Models of birds flying in front of the museum windows.

Models of birds flying in front of the museum windows.

Windows and birds.

Windows and birds.

View from the window with giant painted on waves.

View from the window with giant painted on waves.

People sitting enjoying the harbour view.

People sitting enjoying the harbour view.

From certain angles the window glass created patterns on your photos.

From certain angles the window glass created patterns on your photos.

Many of the building's doors were made to look like moon gates.

Many of the building's doors were made to look like moon gates.

Activities for children.

Activities for children.

Entry to most of the museum is free, but there are special fee-paying exhibitions, too. The current one was on Baroque Art. I did not go to this. Instead I looked at the permanent exhibitions.

I had a look at 'City Rhymes: The Melodious Notes of Calligraphy'. According to the brochure - Chinese calligraphy is the only script-based form of art that has thrived for over a millennium. It has evolved from purely a medium of communication into an embodiment of abstract aesthetic that represents the calligrapher's spirit and sentiments. Of course I can't actually read any of it, but some of it is quite beautiful.

City Rhymes Sign.

City Rhymes Sign.

Calligraphy as art.

Calligraphy as art.

Calligraphy.

Calligraphy.

Nearby there was an exhibition devoted to the art collection of the late Chinese Art connoisseur Low Chuck-tiew. His collection comprised works dating from the fifth to the twentieth centuries. He gifted much of his collection to the museum.

Statue of Low Chuck-tiew.

Statue of Low Chuck-tiew.

Chinese painting.

Chinese painting.

Chinese painting.

Chinese painting.

There were two exhibitions in particular which I really enjoyed. One was called Shopping in Canton and it was about the trading of Chinese products to foreigners in the past. It had an animation area showing the inside of different shops and examples of the products foreigners sailed here to acquire.

Apparently during the eighteenth and nineteenth centuries Canton was the centre of foreign trade in China. There were busy shopping streets next to the Pearl River around the Thirteen Factories District in the south west of the city

Shopping in Canton Exhibition Sign.

Shopping in Canton Exhibition Sign.

Animated traders.

Animated traders.

Animated traders.

Animated traders.

Pictures of traders.

Pictures of traders.

Naturally one of the items overseas traders wanted was silk and there were beautiful pieces of embroidered silk on display.

Embroidered silk.

Embroidered silk.

Embroidered silk.

Embroidered silk.

Embroidered parasol.

Embroidered parasol.

Another very important item was tea and there were lovely tea caddies on display, too.

Ornate tea caddy.

Ornate tea caddy.

Tea caddies.

Tea caddies.

Picture of a tea seller.

Picture of a tea seller.

At first I was surprised to see silver ware then I remembered there are silver mines in Mui Wo, Hong Kong and in other areas of Southern China.

Silverware.

Silverware.

Of course another huge export item was porcelain and there were plenty of examples on display here.

Painting of a porcelain shop.

Painting of a porcelain shop.

Porcelain.

Porcelain.

Porcelain objects.

Porcelain objects.

I was interested to read that Chinese people started doing art works that they knew foreigners would like. These were very different from the kind of art they themselves liked. This art work could be portrait painting, pictures of sailing ships, or scenes from Chinese life.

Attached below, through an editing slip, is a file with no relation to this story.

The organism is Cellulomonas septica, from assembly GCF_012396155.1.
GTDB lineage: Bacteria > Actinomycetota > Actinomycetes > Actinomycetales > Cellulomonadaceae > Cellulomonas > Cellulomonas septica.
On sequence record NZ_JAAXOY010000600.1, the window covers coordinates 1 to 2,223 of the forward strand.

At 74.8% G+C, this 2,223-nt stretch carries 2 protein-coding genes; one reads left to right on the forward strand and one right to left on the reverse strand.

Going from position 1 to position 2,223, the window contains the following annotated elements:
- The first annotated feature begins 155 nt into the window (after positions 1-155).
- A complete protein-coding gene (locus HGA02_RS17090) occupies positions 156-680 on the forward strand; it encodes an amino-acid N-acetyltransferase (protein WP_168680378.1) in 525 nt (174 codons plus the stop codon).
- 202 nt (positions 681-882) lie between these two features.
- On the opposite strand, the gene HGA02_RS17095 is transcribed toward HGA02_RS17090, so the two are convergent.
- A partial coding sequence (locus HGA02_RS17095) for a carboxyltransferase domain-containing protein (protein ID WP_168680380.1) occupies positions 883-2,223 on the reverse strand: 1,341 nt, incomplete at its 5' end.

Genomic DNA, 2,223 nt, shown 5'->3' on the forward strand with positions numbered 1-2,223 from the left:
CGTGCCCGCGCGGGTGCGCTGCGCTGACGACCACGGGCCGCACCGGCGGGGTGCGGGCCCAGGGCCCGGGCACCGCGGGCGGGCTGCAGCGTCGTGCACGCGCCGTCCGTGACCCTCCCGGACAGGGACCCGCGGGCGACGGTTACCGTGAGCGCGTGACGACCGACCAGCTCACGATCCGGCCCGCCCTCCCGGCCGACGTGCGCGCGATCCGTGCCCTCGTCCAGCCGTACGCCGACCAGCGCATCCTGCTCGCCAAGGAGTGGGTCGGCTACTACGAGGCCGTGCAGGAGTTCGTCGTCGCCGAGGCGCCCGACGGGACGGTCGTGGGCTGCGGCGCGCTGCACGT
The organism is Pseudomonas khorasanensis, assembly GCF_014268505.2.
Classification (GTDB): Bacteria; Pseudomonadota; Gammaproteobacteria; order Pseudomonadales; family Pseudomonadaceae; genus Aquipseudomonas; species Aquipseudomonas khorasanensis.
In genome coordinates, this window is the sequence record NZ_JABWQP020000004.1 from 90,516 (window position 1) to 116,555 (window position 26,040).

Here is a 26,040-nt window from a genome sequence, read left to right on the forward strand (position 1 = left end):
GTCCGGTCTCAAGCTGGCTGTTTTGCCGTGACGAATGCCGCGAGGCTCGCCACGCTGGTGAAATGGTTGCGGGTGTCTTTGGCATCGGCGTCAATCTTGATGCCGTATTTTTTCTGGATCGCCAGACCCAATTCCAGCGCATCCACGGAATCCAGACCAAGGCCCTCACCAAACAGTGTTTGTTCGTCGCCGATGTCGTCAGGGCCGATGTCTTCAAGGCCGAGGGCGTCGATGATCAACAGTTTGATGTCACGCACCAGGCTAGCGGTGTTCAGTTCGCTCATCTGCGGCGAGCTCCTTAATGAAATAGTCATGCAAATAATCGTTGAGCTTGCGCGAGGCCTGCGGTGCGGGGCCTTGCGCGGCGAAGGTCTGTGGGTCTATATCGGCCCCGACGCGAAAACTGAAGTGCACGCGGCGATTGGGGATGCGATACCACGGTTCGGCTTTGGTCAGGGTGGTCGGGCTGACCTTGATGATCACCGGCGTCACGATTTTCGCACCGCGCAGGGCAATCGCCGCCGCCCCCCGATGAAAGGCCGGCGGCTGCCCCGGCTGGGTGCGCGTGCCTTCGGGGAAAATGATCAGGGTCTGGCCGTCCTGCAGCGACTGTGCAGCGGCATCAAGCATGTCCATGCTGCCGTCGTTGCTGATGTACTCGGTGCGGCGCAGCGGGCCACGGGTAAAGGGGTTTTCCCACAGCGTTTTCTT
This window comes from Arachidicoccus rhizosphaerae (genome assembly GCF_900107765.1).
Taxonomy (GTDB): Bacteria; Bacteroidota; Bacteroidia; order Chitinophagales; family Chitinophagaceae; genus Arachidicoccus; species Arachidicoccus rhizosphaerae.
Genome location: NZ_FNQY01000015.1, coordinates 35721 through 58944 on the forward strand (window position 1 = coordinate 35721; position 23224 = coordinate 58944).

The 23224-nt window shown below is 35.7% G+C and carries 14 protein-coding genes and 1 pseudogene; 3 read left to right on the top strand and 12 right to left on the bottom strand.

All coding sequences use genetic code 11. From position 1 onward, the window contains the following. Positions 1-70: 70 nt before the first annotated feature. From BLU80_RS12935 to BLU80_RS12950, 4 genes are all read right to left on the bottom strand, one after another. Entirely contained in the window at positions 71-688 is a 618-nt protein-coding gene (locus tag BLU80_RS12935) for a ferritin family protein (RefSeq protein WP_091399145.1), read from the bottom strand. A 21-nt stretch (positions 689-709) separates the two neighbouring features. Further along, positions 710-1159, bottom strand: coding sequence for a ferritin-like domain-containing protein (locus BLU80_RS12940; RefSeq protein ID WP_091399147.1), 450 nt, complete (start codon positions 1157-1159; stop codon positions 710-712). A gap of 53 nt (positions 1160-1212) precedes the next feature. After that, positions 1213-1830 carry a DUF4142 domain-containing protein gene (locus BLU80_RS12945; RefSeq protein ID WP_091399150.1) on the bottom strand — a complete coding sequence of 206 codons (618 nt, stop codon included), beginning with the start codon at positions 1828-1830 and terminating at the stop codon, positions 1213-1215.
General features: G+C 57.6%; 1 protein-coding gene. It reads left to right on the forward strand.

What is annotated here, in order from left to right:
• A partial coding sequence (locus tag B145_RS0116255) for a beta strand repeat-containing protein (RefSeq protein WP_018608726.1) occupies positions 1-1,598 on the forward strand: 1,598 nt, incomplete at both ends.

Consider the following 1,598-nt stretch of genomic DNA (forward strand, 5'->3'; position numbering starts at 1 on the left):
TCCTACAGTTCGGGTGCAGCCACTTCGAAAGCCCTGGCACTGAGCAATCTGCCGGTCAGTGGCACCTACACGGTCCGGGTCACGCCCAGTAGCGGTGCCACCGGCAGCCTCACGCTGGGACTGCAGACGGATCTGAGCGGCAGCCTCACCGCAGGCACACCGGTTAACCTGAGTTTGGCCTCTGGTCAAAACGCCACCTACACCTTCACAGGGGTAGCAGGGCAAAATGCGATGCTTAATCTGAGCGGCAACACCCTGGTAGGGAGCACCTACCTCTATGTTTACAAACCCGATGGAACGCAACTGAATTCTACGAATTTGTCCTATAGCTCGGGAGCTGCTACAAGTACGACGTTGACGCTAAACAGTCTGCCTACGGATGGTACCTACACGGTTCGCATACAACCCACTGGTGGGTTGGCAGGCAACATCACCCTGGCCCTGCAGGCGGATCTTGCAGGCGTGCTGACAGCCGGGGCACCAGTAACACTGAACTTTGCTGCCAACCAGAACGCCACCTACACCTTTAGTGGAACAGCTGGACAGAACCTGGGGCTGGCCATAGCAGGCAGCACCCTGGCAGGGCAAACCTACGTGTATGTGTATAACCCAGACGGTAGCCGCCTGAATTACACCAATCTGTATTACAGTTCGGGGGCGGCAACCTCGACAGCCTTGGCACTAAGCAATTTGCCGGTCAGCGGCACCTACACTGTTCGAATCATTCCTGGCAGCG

Paintings of sailing ships for foreigners.

Paintings of sailing ships for foreigners.

Paintings for foreigners.

Paintings for foreigners.

Art for foreigners.

Art for foreigners.

Paintings for foreigners.

Paintings for foreigners.

Other things that attracted my attention were some lovely sewing boxes, some items made of ivory which, of course, is now banned here, lacquer ware furniture and a model of a flower boat. That sounds and looks like it should be very pretty, but these were actually floating brothels. Many of the women working on these had been sold to the brothel keeper. Pretty sure their life would have been hell.

Sewing kit.

Sewing kit.

Ivory boxes. Yes I do know it would look better on the elephant. Pretty sure it's old and sale of it is now banned.

Ivory boxes. Yes I do know it would look better on the elephant. Pretty sure it's old and sale of it is now banned.

Lacquer ware.

Lacquer ware.

Model of a flower boat. Looks pretty, nice name, but these were basically floating brothels.

Model of a flower boat. Looks pretty, nice name, but these were basically floating brothels.

The second exhibition I was really impressed with was called Pop Colours. This also showcased Chinese products, but this time they were grouped according to their colour. There was some information about when each colour had been fashionable and about what each colour may have symbolised.

Pop Colours Exhibition.

Pop Colours Exhibition.

Blue was apparently popular during the reign of Emperor Huizong. It is supposed to represent serenity.

The Colour Blue.

The Colour Blue.

Blue ceramics.

Blue ceramics.

Blue Vases.

Blue Vases.

Red stand for innovation. Red objects first became popular during the Qing Dynasty when advances were made with red pigmentation. As red ceramics required very high temperatures, many broke while being fired in the kiln. Lang Tingji was in charge of the royal kiln and the red pigmentation was called after him.

The Colour Red.

The Colour Red.

An arrangement of red items.

An arrangement of red items.

Red Vase.

Red Vase.

Red Ceramics.

Red Ceramics.

Black was popular during the reign of Emperor Qin and stands for fortune. I did not take many photos here as the attendant kept following me. I don't know if she was just bored, or if she thought I was going to run off with the entire collection.